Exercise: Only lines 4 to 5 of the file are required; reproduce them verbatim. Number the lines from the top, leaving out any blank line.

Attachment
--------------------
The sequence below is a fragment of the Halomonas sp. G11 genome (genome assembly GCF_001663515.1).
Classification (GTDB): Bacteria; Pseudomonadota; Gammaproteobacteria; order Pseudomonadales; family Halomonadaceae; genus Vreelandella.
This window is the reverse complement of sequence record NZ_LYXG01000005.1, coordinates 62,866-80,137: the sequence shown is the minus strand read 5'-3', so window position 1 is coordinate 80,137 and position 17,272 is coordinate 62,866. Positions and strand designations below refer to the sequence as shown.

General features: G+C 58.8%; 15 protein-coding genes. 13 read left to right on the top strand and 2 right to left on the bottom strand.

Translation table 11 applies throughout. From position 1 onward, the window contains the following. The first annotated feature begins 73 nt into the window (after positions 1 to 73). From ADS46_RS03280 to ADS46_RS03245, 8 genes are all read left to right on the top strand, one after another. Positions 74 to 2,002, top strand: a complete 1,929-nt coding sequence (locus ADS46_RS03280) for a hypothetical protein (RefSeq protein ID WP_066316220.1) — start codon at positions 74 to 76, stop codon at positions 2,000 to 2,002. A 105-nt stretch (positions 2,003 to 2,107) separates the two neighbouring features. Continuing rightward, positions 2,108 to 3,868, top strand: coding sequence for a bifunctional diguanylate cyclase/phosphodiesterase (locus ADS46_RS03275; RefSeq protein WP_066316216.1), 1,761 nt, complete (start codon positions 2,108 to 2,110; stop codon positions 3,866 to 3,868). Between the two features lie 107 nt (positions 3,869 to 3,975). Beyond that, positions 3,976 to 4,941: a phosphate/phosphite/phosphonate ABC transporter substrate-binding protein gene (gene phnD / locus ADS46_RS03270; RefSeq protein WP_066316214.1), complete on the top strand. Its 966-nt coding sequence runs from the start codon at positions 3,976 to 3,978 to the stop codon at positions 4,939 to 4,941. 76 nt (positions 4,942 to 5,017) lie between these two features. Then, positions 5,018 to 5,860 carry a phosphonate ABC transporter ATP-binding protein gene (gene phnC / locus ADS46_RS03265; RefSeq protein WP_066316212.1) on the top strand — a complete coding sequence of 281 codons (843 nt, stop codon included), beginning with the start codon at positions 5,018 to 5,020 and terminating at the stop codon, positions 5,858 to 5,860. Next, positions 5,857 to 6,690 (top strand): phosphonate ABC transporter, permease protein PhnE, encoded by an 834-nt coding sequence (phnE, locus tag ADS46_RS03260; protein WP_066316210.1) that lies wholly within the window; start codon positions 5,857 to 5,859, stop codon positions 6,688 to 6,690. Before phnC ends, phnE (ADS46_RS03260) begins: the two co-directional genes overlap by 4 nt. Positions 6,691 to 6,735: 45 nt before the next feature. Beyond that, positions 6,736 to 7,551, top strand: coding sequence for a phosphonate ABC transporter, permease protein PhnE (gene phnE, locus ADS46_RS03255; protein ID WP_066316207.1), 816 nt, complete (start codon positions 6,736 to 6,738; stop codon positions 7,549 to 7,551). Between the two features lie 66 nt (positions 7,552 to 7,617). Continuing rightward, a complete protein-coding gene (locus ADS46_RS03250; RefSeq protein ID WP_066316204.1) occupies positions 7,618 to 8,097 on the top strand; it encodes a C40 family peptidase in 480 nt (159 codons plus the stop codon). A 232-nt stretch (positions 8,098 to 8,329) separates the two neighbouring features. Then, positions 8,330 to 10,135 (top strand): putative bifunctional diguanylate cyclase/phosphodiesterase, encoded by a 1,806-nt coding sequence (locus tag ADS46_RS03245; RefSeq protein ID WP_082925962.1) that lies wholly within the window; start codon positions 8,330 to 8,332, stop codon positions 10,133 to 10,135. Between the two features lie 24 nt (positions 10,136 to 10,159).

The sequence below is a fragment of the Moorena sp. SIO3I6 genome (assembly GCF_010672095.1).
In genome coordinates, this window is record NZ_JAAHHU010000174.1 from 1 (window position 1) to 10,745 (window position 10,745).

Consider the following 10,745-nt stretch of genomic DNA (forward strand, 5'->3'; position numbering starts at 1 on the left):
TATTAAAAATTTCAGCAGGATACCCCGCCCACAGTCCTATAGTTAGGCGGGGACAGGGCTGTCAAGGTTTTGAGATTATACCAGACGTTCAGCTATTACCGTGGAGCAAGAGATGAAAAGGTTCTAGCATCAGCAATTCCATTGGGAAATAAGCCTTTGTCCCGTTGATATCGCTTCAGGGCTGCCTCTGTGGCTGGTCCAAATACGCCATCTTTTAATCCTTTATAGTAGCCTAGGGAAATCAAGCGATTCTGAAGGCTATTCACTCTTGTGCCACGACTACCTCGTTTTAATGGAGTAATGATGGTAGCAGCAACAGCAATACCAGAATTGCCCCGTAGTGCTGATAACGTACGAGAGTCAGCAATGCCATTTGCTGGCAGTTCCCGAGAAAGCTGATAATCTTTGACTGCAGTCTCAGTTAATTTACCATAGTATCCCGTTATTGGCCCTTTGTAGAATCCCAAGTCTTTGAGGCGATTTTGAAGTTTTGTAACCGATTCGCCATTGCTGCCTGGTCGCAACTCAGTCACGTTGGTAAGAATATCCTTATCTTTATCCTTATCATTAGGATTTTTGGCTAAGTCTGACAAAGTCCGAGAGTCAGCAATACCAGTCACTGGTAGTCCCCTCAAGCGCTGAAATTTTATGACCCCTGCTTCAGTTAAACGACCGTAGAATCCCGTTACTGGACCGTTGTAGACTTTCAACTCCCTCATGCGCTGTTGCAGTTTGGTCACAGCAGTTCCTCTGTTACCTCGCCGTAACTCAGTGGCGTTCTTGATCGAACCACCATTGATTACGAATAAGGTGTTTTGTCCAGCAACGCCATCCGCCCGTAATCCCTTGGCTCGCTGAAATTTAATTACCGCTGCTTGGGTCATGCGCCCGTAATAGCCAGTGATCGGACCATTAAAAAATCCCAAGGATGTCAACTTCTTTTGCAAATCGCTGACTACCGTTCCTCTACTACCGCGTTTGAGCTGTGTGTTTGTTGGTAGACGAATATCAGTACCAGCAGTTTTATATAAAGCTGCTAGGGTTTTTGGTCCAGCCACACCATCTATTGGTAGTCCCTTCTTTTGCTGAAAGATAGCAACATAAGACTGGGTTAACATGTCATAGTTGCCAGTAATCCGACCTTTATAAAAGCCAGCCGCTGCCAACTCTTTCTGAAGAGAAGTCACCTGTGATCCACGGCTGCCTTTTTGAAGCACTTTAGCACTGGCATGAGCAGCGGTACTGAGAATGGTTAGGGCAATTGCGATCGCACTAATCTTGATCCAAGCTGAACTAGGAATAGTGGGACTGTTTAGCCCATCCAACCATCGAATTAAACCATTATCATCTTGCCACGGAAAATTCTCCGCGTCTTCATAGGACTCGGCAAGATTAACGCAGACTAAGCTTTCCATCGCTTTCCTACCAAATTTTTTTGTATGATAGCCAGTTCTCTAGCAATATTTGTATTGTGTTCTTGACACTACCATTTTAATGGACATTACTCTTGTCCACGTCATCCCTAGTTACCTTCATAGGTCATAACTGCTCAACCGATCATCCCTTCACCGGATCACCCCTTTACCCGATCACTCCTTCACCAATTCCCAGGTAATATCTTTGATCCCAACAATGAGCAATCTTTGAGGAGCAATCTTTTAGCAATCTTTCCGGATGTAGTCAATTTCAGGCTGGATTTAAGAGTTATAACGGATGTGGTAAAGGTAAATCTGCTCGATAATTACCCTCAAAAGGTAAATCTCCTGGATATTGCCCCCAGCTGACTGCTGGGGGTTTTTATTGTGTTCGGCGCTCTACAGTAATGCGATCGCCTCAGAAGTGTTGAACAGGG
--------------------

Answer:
General features: G+C 58.8%; 15 protein-coding genes. 13 read left to right on the top strand and 2 right to left on the bottom strand.

Translation table 11 applies throughout. From position 1 onward, the window contains the following. The first annotated feature begins 73 nt into the window (after positions 1 to 73). From ADS46_RS03280 to ADS46_RS03245, 8 genes are all read left to right on the top strand, one after another. Positions 74 to 2,002, top strand: a complete 1,929-nt coding sequence (locus ADS46_RS03280) for a hypothetical protein (RefSeq protein ID WP_066316220.1) — start codon at positions 74 to 76, stop codon at positions 2,000 to 2,002. A 105-nt stretch (positions 2,003 to 2,107) separates the two neighbouring features. Continuing rightward, positions 2,108 to 3,868, top strand: coding sequence for a bifunctional diguanylate cyclase/phosphodiesterase (locus ADS46_RS03275; RefSeq protein WP_066316216.1), 1,761 nt, complete (start codon positions 2,108 to 2,110; stop codon positions 3,866 to 3,868). Between the two features lie 107 nt (positions 3,869 to 3,975). Beyond that, positions 3,976 to 4,941: a phosphate/phosphite/phosphonate ABC transporter substrate-binding protein gene (gene phnD / locus ADS46_RS03270; RefSeq protein WP_066316214.1), complete on the top strand. Its 966-nt coding sequence runs from the start codon at positions 3,976 to 3,978 to the stop codon at positions 4,939 to 4,941. 76 nt (positions 4,942 to 5,017) lie between these two features. Then, positions 5,018 to 5,860 carry a phosphonate ABC transporter ATP-binding protein gene (gene phnC / locus ADS46_RS03265; RefSeq protein WP_066316212.1) on the top strand — a complete coding sequence of 281 codons (843 nt, stop codon included), beginning with the start codon at positions 5,018 to 5,020 and terminating at the stop codon, positions 5,858 to 5,860. Next, positions 5,857 to 6,690 (top strand): phosphonate ABC transporter, permease protein PhnE, encoded by an 834-nt coding sequence (phnE, locus tag ADS46_RS03260; protein WP_066316210.1) that lies wholly within the window; start codon positions 5,857 to 5,859, stop codon positions 6,688 to 6,690. Before phnC ends, phnE (ADS46_RS03260) begins: the two co-directional genes overlap by 4 nt. Positions 6,691 to 6,735: 45 nt before the next feature. Beyond that, positions 6,736 to 7,551, top strand: coding sequence for a phosphonate ABC transporter, permease protein PhnE (gene phnE, locus ADS46_RS03255; protein ID WP_066316207.1), 816 nt, complete (start codon positions 6,736 to 6,738; stop codon positions 7,549 to 7,551). Between the two features lie 66 nt (positions 7,552 to 7,617). Continuing rightward, a complete protein-coding gene (locus ADS46_RS03250; RefSeq protein ID WP_066316204.1) occupies positions 7,618 to 8,097 on the top strand; it encodes a C40 family peptidase in 480 nt (159 codons plus the stop codon). A 232-nt stretch (positions 8,098 to 8,329) separates the two neighbouring features. Then, positions 8,330 to 10,135 (top strand): putative bifunctional diguanylate cyclase/phosphodiesterase, encoded by a 1,806-nt coding sequence (locus tag ADS46_RS03245; RefSeq protein ID WP_082925962.1) that lies wholly within the window; start codon positions 8,330 to 8,332, stop codon positions 10,133 to 10,135. Between the two features lie 24 nt (positions 10,136 to 10,159).